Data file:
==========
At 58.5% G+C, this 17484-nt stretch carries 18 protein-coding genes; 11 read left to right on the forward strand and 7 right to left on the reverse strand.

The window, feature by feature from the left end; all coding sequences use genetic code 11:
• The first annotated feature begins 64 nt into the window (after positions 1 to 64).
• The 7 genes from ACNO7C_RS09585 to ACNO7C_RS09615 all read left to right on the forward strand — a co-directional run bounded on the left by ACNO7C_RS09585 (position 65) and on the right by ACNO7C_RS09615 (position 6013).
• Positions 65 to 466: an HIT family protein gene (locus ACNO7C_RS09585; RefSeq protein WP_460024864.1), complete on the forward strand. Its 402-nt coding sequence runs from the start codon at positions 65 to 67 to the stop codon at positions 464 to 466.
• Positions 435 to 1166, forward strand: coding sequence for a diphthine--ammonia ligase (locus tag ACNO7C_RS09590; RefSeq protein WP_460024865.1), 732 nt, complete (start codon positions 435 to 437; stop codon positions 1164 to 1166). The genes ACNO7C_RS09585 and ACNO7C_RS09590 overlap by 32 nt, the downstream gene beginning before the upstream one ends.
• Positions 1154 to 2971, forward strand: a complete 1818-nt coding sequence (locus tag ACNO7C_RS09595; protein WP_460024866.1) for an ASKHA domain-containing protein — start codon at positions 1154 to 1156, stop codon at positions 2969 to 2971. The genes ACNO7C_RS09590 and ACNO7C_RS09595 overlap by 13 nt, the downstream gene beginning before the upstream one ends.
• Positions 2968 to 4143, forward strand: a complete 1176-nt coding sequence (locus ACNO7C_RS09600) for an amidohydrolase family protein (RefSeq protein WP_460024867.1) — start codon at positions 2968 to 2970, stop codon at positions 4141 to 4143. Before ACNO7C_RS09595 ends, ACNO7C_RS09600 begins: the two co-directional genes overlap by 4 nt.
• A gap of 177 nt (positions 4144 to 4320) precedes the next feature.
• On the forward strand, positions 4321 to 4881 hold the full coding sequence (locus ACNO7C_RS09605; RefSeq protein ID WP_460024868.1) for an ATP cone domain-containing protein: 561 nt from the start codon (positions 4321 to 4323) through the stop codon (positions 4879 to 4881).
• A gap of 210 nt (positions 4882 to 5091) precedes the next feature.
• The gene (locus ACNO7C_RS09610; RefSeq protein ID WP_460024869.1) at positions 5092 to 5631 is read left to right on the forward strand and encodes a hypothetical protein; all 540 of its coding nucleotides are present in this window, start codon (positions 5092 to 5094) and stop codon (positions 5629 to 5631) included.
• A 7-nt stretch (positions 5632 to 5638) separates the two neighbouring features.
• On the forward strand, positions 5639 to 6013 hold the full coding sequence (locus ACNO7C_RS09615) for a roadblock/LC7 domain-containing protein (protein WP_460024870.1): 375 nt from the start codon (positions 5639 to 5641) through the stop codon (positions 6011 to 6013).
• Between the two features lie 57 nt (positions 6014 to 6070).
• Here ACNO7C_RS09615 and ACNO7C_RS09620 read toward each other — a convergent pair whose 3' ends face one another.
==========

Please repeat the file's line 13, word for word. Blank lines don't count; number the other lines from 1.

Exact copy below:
• A 7-nt stretch (positions 5632 to 5638) separates the two neighbouring features.